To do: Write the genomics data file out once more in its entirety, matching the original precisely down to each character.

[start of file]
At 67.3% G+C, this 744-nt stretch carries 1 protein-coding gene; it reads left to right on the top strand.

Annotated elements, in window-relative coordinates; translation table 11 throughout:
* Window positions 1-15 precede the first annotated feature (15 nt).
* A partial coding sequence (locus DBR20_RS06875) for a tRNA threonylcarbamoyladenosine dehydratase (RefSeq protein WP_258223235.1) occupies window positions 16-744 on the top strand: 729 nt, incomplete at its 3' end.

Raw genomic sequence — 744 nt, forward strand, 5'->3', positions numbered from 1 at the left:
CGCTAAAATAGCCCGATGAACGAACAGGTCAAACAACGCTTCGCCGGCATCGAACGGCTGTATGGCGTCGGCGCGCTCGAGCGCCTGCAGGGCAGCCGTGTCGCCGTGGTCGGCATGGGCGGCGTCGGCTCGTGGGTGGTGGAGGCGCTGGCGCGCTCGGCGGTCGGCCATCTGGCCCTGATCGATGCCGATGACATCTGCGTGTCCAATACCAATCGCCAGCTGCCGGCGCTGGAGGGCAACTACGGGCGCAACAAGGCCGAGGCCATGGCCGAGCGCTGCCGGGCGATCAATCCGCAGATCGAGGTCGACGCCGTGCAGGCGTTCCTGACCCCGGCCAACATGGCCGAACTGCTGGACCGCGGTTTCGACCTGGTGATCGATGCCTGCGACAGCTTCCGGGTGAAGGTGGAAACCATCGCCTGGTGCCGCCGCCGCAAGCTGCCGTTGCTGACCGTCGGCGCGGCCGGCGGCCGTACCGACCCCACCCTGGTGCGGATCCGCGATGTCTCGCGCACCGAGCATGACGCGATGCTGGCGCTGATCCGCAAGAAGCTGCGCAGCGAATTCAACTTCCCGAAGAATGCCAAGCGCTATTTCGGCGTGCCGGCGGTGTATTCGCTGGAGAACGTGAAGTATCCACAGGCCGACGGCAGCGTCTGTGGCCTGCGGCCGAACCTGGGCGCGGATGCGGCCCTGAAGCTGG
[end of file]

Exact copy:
At 67.3% G+C, this 744-nt stretch carries 1 protein-coding gene; it reads left to right on the top strand.

Annotated elements, in window-relative coordinates; translation table 11 throughout:
* Window positions 1-15 precede the first annotated feature (15 nt).
* A partial coding sequence (locus DBR20_RS06875) for a tRNA threonylcarbamoyladenosine dehydratase (RefSeq protein WP_258223235.1) occupies window positions 16-744 on the top strand: 729 nt, incomplete at its 3' end.

Raw genomic sequence — 744 nt, forward strand, 5'->3', positions numbered from 1 at the left:
CGCTAAAATAGCCCGATGAACGAACAGGTCAAACAACGCTTCGCCGGCATCGAACGGCTGTATGGCGTCGGCGCGCTCGAGCGCCTGCAGGGCAGCCGTGTCGCCGTGGTCGGCATGGGCGGCGTCGGCTCGTGGGTGGTGGAGGCGCTGGCGCGCTCGGCGGTCGGCCATCTGGCCCTGATCGATGCCGATGACATCTGCGTGTCCAATACCAATCGCCAGCTGCCGGCGCTGGAGGGCAACTACGGGCGCAACAAGGCCGAGGCCATGGCCGAGCGCTGCCGGGCGATCAATCCGCAGATCGAGGTCGACGCCGTGCAGGCGTTCCTGACCCCGGCCAACATGGCCGAACTGCTGGACCGCGGTTTCGACCTGGTGATCGATGCCTGCGACAGCTTCCGGGTGAAGGTGGAAACCATCGCCTGGTGCCGCCGCCGCAAGCTGCCGTTGCTGACCGTCGGCGCGGCCGGCGGCCGTACCGACCCCACCCTGGTGCGGATCCGCGATGTCTCGCGCACCGAGCATGACGCGATGCTGGCGCTGATCCGCAAGAAGCTGCGCAGCGAATTCAACTTCCCGAAGAATGCCAAGCGCTATTTCGGCGTGCCGGCGGTGTATTCGCTGGAGAACGTGAAGTATCCACAGGCCGACGGCAGCGTCTGTGGCCTGCGGCCGAACCTGGGCGCGGATGCGGCCCTGAAGCTGG